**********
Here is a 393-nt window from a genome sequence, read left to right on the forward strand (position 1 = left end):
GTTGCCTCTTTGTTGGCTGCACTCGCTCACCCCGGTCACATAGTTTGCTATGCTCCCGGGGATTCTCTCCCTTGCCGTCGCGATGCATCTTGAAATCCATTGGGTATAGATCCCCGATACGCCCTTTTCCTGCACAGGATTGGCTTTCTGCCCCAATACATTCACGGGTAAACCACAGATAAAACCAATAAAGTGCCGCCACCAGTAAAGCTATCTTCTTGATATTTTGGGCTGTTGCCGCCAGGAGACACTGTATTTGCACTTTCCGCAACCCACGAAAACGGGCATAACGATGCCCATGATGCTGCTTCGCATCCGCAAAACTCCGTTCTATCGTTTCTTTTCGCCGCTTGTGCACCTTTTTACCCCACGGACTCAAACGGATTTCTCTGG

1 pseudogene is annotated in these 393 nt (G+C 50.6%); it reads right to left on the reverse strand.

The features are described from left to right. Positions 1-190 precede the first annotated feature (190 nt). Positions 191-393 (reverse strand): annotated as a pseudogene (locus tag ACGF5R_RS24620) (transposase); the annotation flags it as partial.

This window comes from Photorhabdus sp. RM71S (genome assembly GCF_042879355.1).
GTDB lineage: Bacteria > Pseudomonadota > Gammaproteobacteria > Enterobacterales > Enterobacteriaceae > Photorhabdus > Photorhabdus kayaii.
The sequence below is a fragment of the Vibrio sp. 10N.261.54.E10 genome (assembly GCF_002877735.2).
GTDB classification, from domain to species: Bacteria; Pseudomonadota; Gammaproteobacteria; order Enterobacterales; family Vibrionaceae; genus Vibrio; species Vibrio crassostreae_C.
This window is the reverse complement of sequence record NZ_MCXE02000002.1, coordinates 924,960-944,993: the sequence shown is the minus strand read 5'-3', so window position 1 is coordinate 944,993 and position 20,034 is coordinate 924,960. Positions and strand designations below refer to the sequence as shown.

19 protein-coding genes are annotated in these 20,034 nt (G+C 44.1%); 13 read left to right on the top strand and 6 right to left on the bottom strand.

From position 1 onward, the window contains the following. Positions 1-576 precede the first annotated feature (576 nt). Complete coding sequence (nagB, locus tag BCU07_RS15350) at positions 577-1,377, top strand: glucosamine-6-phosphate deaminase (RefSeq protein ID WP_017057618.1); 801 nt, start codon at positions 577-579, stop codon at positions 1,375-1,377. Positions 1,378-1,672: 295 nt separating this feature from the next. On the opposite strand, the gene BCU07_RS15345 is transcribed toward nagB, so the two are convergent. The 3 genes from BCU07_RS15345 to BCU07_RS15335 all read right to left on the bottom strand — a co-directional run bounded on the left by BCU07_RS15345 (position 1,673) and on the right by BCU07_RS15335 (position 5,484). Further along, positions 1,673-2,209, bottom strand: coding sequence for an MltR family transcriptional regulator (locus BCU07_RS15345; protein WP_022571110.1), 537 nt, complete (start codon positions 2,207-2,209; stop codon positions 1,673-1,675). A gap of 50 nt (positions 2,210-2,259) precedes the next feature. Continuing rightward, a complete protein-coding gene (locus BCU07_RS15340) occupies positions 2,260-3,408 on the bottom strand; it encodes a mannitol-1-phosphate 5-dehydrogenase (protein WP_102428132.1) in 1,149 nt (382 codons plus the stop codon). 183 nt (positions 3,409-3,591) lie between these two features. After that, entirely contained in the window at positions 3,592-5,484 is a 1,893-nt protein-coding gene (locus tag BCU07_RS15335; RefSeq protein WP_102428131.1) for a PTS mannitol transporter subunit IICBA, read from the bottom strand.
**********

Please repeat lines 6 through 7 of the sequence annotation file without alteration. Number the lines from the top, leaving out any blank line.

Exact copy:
GTDB lineage: Bacteria > Pseudomonadota > Gammaproteobacteria > Enterobacterales > Enterobacteriaceae > Photorhabdus > Photorhabdus kayaii.
The sequence below is a fragment of the Vibrio sp. 10N.261.54.E10 genome (assembly GCF_002877735.2).